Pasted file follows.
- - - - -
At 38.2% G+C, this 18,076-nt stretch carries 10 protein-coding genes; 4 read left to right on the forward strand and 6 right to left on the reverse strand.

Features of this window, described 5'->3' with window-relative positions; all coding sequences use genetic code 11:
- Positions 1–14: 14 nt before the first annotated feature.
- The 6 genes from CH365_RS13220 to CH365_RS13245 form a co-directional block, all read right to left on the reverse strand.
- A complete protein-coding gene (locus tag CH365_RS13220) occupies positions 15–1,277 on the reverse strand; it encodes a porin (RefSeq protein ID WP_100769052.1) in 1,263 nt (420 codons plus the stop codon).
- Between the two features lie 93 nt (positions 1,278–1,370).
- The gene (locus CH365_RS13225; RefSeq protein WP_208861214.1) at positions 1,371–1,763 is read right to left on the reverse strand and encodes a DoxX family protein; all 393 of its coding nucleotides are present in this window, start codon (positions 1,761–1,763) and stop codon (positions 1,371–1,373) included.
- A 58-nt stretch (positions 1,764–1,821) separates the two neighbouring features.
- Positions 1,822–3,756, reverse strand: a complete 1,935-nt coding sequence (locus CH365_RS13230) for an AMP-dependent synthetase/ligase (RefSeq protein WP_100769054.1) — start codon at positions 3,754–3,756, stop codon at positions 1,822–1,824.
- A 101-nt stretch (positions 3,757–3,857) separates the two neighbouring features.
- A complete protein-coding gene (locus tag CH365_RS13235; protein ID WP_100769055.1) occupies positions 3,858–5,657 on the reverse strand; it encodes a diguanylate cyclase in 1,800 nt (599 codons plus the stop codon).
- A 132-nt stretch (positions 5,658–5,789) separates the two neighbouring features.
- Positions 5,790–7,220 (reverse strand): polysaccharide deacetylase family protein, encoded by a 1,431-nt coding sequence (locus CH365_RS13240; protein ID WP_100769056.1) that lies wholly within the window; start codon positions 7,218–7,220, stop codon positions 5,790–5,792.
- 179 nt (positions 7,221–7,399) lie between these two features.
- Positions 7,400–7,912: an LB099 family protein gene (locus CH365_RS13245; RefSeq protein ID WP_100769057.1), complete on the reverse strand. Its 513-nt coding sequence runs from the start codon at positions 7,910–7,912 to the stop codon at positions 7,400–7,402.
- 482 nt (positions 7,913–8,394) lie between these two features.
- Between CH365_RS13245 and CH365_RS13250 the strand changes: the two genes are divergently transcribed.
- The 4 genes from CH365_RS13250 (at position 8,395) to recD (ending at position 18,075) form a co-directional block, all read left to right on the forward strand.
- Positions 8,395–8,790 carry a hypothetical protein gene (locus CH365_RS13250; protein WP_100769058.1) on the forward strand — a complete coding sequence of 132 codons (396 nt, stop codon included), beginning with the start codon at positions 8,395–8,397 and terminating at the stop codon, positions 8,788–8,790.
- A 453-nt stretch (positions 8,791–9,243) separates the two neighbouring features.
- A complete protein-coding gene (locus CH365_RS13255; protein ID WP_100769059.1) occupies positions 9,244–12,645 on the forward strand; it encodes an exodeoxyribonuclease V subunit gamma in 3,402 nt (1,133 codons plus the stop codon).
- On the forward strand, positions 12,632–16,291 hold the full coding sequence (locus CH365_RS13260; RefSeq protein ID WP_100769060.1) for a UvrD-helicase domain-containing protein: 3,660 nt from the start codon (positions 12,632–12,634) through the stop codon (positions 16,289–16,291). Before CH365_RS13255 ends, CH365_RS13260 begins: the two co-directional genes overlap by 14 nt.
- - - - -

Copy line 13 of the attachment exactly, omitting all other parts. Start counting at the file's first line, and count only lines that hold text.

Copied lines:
- Positions 5,790–7,220 (reverse strand): polysaccharide deacetylase family protein, encoded by a 1,431-nt coding sequence (locus CH365_RS13240; protein ID WP_100769056.1) that lies wholly within the window; start codon positions 7,218–7,220, stop codon positions 5,790–5,792.